There isnothng as absolute inferiority or superiority in evolution, there is just higher fitness of some individual in a given location at a given time (and sometimes simple genetic drift too). And the idea of a progress in evolution is not good, there is no such thing. And apes are probably better adapted to THEIR environment than us, they never stop evolving.
[/quote]

Actualy
I had commented previously
about how to me, it would be more
believable to say we evolved from Apes
than from dogs, only because we are so similar,
and close geneticaly.

However.
I firmly believe that Apes are Apes
humans are humans
and sterility is the limiting factor.

Scientists with all of their knowledge
can not recreate evolution.
Not even a little bit? Or have they?
Of course it would take years of experiments.

I know of some failed experiments
where they tried to create mutations.

Does any one know of any studies
being done currently?

The point is, Again, that if scientists
are having trouble recreating evolution then
how much more improbable it is for amino
acids or genes or what have you to just
self assemble or self mutate , a mutation
that progressesI and makes the organism fitter
and of which would breed true continually.
mutations are what? about 99.9%of the time
detrimental and not beneficial?

Just as there is variations in humans ie: size
(PIGMYS AND HOBBITS OF INDONESIA)
as well as tall (7 ft ) and large boned
and other features.
There is difference among Ape species.
Australopithicine was just one variation
of ape that we have thus found.
"How far you go in life depends on your being tender with the young, compassionate with the aged, sympathetic with the striving and tolerant of the weak and strong. Because someday in life you will have been all of these".

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Postby Linn » Wed Mar 08, 2006 7:20 pm

mithrilhack"]And why the hell are bacteria still around? All those lazy uni-cellular creatures should have evolved by now according to evolution....right?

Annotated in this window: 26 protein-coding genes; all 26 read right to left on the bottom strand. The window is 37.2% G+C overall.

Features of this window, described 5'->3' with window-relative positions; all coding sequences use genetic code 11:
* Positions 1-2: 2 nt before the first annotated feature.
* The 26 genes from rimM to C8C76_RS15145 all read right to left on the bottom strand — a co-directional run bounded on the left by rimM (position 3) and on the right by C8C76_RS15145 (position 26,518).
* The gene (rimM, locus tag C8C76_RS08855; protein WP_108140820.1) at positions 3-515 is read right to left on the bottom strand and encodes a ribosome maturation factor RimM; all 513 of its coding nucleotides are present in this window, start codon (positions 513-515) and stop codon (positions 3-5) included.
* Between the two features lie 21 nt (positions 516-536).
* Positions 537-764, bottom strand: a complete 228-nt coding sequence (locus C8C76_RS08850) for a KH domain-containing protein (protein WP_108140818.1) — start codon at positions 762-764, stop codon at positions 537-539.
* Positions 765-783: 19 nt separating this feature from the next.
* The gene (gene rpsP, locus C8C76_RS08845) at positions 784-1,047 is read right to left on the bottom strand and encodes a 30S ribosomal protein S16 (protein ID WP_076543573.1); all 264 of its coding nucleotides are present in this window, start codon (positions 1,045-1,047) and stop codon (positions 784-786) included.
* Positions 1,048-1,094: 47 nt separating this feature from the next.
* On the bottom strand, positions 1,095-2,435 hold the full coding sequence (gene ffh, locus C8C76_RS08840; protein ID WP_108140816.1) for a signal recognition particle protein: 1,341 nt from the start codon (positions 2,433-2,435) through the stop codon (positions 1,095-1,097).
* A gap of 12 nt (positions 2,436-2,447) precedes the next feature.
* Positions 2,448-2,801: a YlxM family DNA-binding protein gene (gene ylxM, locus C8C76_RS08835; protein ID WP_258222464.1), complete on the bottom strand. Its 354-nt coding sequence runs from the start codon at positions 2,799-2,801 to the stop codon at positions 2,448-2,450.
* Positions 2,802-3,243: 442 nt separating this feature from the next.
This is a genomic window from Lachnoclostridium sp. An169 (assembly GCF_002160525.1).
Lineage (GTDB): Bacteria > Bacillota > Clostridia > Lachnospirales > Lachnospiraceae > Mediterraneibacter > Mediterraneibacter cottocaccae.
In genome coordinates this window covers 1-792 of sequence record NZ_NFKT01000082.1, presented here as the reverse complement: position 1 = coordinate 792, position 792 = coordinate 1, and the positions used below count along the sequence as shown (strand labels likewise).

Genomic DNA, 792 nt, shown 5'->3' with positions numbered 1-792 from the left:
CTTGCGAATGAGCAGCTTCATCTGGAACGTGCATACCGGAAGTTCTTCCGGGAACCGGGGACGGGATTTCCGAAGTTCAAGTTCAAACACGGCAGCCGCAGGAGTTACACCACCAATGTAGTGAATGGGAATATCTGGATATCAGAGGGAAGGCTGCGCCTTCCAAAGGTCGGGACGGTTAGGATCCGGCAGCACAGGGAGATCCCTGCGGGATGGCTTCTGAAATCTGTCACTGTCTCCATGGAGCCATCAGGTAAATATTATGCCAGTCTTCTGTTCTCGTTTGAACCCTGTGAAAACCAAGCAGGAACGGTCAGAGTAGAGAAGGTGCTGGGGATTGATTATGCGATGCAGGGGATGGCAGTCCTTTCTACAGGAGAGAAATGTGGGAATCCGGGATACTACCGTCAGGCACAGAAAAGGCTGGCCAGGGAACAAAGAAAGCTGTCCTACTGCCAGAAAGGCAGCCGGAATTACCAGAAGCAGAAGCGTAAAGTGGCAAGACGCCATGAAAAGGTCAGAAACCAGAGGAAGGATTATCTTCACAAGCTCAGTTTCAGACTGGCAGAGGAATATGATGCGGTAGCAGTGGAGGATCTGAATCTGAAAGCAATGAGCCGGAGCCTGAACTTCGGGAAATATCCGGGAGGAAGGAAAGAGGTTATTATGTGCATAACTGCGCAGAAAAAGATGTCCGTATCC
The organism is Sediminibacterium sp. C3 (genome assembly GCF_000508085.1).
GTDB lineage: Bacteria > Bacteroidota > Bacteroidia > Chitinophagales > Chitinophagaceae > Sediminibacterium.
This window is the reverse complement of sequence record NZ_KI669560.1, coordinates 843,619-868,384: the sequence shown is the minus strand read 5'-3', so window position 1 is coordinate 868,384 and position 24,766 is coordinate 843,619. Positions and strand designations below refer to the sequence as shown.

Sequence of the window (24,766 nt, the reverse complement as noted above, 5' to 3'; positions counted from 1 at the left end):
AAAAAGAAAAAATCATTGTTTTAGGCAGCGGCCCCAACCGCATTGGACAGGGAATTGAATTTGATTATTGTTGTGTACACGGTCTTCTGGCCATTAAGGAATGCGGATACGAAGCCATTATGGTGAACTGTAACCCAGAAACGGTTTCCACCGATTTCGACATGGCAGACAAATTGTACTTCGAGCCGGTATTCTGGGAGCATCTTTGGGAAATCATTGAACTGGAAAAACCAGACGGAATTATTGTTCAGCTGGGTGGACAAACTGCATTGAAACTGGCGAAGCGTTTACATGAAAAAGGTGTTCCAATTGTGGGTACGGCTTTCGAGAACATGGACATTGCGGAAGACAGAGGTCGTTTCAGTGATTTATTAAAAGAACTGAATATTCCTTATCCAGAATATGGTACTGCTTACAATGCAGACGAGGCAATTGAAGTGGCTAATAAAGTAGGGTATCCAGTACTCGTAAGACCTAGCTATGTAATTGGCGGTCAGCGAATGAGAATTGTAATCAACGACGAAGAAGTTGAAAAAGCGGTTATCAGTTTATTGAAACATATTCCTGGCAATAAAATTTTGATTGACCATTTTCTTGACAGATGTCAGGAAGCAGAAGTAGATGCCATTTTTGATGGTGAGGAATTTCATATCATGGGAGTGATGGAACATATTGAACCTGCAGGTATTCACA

[/quote]

:lol: yes those damm bacteria and virus :twisted:
my family and I have ben battling the flu all week! :x
"How far you go in life depends on your being tender with the young, compassionate with the aged, sympathetic with the striving and tolerant of the weak and strong. Because someday in life you will have been all of these".

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Postby alextemplet » Wed Mar 08, 2006 11:28 pm

Linn, scientists have been able to observe evolution occur naturally, without having to be "recreated" by them. The studies already mentioned with fish and bacteria are such examples, and both of those studies produced rates of adaptation much faster than what we see in fossils. So yes, we can see evolution happening, and we know for a fact it happens.

As for humans and apes, according to your definition, we're both the same "kind." You said a kind is a family, and humans and apes are both classified in the family Hominidae. The genetic difference between apes and humans is actually less than that between dogs and wolves. We know the larger change is possible, so why not the smaller?
Generally speaking, the more people talk about "being saved," the further away they actually are from true salvation.

~Alex
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Postby mith » Wed Mar 08, 2006 11:48 pm

saltation sounds like punctuated equilibrium

about 99.9%of the time
detrimental and not beneficial?

Due to redundancy in genetic code(i.e. more than one sequence codes for one amino) most mutations are benign
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Postby canalon » Thu Mar 09, 2006 5:29 am

mithrilhack wrote:saltation sounds like punctuated equilibrium


Yep, sorry, my mistake. I shouldn't post before having finished my breakfast (mostly my cup of tea to wake up...) Thanks mithril for the correction.
Patrick

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Postby Linn » Fri Mar 10, 2006 2:35 am

Know what kind of Evolution I think is going
to happen to humans?
As we get smarter our frontal lobes will
expand and our heads will get bigger and bigger.
And we will look like the aliens on that old episode
of star trek with the big heads.

Seriously,
have you ever observed the genius' heads?
Like Einstein etc? they have bigger than average foreheads.
Any ways
thought I would mention something fun to think about. :)

BTW that episode about Einstein is going
to be on this Saturday 3/12 (not sure of the time)
on the Science Ch 227 or whatever it is in your area.
if any one is interested it was a good program I think
you will enjoy it. :)

Alex
I am confused :? about the tests of evolution
can you post them/link and results for me to read? thanx